Hydrogen fuel cell
bruninga at usna.edu
Wed May 17 09:00:19 CDT 2006
For what it's woth...
We're using 112 Lithium primary "D" cells on our ANDE ham satellite.
And we have met the safety requirements for flying on the
shuttle. BUT the primary cells are a world of difference from the
LI-I ones since
the are the same technology as the RAM backup cells in PC's.
Meaning they are designed for very low currents for very long
time. These D'cells when shorted only produce about 1 amp
for only a few minutes. THeir internal resistance is 3 ohms
compared to milliohms for the LI-I cells.
We abused them every way and got no problems from shorts
to reverse charging etc. But when we overheated them above
80C and then noticed they physically expaneded and unknown
to us, began "leaking". We put them in a cabinet and a month
or two later came back, and everything in the cabinet was
corroded including the cabinet. It is a corrosive GAS. No mess,
no goo no liquid. Anything metalic in th vicinity was ruined...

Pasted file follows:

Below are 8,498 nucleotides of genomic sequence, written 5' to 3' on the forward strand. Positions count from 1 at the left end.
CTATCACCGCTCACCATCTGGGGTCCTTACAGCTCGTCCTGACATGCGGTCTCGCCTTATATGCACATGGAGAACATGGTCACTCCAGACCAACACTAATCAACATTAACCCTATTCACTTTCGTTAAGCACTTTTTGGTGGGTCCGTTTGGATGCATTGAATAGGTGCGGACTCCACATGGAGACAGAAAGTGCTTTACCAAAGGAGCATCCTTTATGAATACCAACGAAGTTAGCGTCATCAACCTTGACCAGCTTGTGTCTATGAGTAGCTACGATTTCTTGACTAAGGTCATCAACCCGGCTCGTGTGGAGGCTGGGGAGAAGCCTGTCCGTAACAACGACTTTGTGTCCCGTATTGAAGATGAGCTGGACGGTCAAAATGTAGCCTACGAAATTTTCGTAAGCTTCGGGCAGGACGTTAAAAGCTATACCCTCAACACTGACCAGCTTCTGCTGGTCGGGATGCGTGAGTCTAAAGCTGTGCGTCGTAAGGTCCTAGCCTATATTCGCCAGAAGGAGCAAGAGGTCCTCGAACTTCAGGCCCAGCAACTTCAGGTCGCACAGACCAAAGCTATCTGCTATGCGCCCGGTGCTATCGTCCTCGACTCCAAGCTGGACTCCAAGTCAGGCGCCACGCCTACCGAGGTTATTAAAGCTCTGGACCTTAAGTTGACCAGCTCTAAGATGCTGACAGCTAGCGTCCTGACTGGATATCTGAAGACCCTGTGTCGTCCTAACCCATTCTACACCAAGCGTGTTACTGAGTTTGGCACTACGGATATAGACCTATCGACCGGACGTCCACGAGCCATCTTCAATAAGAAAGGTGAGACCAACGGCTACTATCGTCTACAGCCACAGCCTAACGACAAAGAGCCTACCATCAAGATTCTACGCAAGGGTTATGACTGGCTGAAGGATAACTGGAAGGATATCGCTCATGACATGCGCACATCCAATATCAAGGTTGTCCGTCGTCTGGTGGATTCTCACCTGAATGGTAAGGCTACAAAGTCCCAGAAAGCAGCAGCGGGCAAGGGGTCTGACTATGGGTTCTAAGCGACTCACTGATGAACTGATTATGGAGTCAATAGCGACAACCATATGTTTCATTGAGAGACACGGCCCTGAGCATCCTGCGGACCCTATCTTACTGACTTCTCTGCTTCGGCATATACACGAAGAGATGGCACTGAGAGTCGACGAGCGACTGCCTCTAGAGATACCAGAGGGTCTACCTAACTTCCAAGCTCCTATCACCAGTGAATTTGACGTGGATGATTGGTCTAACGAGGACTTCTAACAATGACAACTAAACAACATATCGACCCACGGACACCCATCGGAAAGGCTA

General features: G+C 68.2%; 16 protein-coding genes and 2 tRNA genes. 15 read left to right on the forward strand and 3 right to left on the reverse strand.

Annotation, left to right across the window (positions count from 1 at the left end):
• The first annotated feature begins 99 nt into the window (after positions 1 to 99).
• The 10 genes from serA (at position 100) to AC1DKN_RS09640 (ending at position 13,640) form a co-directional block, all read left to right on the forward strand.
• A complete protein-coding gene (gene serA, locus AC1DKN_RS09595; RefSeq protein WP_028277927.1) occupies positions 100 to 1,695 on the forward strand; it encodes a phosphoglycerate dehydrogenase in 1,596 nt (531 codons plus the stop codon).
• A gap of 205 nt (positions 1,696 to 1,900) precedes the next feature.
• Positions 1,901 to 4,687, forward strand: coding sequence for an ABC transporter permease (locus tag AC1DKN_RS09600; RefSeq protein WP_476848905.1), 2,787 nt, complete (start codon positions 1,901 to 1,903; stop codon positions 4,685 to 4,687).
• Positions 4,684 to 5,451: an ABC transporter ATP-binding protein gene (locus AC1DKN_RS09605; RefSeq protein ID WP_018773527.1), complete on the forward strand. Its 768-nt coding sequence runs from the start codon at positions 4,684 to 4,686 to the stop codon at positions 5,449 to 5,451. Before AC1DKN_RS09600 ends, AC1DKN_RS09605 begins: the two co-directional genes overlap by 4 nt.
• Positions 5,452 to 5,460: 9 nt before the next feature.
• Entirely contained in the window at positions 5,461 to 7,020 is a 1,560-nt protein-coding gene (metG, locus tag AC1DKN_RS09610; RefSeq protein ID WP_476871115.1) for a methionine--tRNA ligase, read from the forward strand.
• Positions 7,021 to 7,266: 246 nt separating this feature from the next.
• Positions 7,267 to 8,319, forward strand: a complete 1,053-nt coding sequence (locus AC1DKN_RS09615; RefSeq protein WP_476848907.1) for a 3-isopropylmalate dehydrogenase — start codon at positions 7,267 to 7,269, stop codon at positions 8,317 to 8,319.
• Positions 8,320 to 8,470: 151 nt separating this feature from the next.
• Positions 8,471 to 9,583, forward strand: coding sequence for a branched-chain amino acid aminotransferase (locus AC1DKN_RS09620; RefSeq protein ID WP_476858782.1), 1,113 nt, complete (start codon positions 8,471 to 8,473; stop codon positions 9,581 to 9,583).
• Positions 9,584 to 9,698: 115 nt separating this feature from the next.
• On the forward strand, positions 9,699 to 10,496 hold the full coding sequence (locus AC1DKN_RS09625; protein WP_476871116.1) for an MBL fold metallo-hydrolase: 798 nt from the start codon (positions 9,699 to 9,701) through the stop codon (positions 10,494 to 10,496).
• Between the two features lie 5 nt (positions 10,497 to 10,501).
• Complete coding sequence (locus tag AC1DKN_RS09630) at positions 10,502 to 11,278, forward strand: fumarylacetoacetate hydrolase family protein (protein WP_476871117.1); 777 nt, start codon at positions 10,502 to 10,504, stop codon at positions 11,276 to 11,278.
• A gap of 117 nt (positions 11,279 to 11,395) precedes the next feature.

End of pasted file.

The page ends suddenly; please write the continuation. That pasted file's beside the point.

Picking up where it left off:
scary stuff.... Bob, WB4APR
>>> John Teller <jsteller at spottydog.us> 05/16/06 10:41 PM >>>
We're designing Li-I batteries into pretty much all the new satellites
at Orbital. Since these are much larger than the little ones cell
phones use, and since these are not equipped with fuses (just another
point of failure) they are quite dangerous. When mistreated they don't
so much explode, as burn very quickly. It seems thermal runaway with
these batteries is nearly instantaneous. They don't like being shorted
when fully charged, over charged or too deeply discharged. The last
produces an irreversible chemical change that results in thermal runaway
should a recharge be attempted.
UL approved batteries are equipped with circuits that disconnect a cell
that is about to be overcharged, or short it out if has been too deeply
Robert E.Seastrom wrote:
> Robert Stratton <bob at stratton.NET> writes:
>> All that having been said, it's probably cleaner (and safer) than some of
>> the other PEMFC companies who want you to run your cell phone off of a fuel
>> containing methanol, high molarity sulfuric acid, and peroxide.
> now *that* sounds fun! (see below)
>> For the 10 kW and up class, there is some very spiffy solid-oxide technology
>> on the horizon.
> Does the "fun quotient" of the solid oxide technology for off-label
> uses look promising? As many warnings as I've heard about Li-I
> technology, I have yet to see a practical demonstration of their
> "unappproved" uses.
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